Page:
It also made me wonder if the SHTF, and things get really nasty, how do you hole up on the 80th floor of a high rise. With no power it’s a long walk down. I guess you send your man servant.January 19, 2015 at 3:04 pm #34865
If there is no value to currency only material goods will be valued. As far as the guy on the 80th floor he would probably have several other homes in quiet places. If he’s not prepared it won’t matter how much money he has.January 19, 2015 at 4:10 pm #34873
Roadracer, its been a while since I’ve been in NYC but I remember the last time I was there being amazed at the sheer number of helicopters flying over Manhattan at any given time. Most of those skyscrapers have heliports on top to ferry the elite to the airports or elsewhere outside the city. The $100 million condo guy likely has his own helicopter at one of the small airports outside the city ready to whisk him away should it be needed. He likely then has a private jet at the airport where the helicopter is kept. These folks tend to have multiple homes, but that does not mean those homes are stocked (other than the wine cellar) or in locations that make for good BOL’s. Some rich folks bought a 4th home just up the road from me. #’s 1 – 3 are the family home in Connecticut, a winter home in Florida, and a summer home on a lake in New Hampshire. My informant tells me that they may have sold the CT home at this point and just do the winter/summer split, and of course their time here in VT. The one they bought here is nice but is what I’d call an upper middle class type home at best, not a very rich person home. Viewing that place with my prepper eye. I can see it as a BOL. Whether they see it that way or not I have no idea nor do I know their motivation in buying it. Waterfront homes in FL and on a lake in NH do not make for good BOL’s, and certainly an estate in the suburbs of NYC doesn’t. I’ll meet these folks this summer and look forward to better sizing up the situation. They hired a neighbor to do a lot of handyman stuff for them and so I’ll get to meet them at one of my neighbor’s frequent cookouts. By all accounts they are down to earth folks. They had my neighbors (the handyman) who live in a trailer over for diner last autumn. I hope this is a BOL for them being the wife is a medical doctor. I don’t see these rich folks as being typical of their class though. You can bet the condo guy has never had anyone who lives in a trailer over for dinner.January 19, 2015 at 4:30 pm #34878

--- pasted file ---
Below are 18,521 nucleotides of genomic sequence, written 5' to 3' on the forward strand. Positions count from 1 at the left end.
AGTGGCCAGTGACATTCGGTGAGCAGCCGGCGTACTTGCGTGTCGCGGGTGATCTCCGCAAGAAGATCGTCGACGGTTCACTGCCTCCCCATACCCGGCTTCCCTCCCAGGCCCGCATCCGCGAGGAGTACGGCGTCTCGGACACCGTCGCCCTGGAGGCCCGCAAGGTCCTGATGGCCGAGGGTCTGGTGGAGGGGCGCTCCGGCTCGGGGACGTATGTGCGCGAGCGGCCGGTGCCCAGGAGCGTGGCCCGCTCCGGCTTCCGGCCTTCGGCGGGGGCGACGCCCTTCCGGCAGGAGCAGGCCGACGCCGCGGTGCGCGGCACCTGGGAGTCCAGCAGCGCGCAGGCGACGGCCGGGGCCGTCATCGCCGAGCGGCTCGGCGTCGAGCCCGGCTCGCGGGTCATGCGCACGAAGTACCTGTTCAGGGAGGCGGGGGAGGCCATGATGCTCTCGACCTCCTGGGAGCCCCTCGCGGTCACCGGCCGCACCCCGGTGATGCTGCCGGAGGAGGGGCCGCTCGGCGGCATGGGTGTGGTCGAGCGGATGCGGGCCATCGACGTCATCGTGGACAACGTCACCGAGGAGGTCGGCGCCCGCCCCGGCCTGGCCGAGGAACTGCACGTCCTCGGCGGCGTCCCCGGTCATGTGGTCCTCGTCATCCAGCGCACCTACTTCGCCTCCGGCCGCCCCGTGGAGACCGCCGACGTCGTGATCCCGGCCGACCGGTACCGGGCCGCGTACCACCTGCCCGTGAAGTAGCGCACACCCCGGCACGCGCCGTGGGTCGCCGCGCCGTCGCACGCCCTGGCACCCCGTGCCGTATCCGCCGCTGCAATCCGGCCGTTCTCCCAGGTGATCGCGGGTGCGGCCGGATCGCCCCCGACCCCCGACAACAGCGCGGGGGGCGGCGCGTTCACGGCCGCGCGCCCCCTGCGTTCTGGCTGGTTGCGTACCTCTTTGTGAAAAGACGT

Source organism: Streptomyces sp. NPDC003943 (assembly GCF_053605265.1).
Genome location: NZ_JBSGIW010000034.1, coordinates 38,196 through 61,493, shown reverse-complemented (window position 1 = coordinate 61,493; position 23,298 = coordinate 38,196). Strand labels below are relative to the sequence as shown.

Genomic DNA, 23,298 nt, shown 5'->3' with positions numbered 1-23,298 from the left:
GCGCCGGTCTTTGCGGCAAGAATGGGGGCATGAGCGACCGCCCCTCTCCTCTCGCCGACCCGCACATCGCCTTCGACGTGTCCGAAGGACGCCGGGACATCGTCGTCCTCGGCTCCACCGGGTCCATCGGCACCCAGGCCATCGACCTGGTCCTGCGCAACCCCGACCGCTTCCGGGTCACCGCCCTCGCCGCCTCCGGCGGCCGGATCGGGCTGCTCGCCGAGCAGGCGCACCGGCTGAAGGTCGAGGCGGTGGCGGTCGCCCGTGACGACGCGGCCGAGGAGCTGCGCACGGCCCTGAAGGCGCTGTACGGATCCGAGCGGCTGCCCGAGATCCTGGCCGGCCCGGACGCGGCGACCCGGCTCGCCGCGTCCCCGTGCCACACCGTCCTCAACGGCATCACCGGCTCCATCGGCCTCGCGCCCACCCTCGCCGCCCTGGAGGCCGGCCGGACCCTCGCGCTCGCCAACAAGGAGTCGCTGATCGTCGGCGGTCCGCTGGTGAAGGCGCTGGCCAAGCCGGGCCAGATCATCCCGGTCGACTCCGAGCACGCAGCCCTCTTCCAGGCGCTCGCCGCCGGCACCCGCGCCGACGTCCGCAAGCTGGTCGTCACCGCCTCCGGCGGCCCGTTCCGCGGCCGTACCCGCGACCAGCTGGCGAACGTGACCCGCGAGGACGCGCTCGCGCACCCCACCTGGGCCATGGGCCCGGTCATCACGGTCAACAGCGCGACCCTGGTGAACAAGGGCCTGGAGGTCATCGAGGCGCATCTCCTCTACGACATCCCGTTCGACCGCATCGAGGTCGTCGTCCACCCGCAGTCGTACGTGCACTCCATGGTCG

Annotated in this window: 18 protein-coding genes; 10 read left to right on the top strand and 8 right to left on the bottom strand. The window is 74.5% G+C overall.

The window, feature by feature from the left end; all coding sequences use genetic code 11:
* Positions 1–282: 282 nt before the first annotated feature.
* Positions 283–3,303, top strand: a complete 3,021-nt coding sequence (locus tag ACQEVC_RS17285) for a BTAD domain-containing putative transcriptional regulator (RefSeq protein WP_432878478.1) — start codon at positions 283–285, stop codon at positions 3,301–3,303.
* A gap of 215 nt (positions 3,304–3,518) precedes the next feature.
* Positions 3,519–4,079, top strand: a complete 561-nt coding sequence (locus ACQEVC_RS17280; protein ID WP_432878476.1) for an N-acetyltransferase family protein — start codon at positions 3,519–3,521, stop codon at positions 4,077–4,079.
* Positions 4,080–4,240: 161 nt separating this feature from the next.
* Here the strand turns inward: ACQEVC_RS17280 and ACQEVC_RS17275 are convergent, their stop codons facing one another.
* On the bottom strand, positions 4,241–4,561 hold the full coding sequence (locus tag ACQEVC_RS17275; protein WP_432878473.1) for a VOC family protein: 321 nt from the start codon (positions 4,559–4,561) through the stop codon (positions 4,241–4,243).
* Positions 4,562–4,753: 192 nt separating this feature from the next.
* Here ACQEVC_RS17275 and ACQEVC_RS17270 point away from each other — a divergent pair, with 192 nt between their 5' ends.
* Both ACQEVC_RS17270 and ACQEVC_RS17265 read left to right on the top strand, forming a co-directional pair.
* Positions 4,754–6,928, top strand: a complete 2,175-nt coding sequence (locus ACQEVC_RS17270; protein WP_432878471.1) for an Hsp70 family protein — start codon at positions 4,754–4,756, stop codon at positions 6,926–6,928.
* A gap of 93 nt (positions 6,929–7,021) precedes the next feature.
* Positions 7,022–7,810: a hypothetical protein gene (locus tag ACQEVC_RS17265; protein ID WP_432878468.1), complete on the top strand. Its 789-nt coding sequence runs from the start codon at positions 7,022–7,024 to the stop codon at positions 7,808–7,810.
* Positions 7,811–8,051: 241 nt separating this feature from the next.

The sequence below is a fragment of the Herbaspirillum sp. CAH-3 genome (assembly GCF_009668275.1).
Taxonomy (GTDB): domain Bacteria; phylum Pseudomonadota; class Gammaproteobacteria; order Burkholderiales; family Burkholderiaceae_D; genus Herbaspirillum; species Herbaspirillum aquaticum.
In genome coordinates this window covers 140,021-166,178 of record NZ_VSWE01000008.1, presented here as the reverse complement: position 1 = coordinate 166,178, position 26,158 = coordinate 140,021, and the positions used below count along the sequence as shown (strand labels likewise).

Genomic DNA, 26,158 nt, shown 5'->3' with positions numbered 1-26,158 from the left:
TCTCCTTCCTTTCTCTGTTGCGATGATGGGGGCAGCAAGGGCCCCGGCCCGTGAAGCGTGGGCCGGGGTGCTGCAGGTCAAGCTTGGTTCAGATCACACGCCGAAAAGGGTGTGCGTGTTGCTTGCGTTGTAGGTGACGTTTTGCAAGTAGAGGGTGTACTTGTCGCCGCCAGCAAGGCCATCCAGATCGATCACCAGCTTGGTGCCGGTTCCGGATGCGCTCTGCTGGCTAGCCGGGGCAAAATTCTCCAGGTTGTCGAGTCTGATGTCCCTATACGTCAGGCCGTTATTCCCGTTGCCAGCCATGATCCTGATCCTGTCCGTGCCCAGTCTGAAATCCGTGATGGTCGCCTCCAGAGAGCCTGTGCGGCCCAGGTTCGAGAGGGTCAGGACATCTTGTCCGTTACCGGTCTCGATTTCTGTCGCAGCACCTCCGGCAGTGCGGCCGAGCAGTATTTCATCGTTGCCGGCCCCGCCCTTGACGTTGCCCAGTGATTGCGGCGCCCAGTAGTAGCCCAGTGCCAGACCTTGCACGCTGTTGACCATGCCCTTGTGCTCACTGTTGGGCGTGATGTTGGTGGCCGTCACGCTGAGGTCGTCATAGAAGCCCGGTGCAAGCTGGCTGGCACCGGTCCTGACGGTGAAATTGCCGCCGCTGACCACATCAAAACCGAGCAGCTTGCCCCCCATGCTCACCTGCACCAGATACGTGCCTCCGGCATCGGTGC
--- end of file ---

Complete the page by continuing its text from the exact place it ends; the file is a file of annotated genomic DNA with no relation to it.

Good points. I had the same thoughts as far as getting out of dodge, perhaps even going to a foreign country.
It sounds like you may have hit the jackpot with the new neighbors. We also have a doctor nearby and have become friends them. Her husband is a very aware guy, and they are a real benefit to the neighborhood. One of the nice things is that being rich does not require you to be a jerk.January 19, 2015 at 5:44 pm #34884
100 million dollars, he can buy a helicopter + that is two floors. It is bigger that two of my homes together so maybe he has five years of food and water up there.January 19, 2015 at 6:07 pm #34887
Maybe freedom, but I doubt it.
And now I am off for a couple days. Be back online Wednesday I think.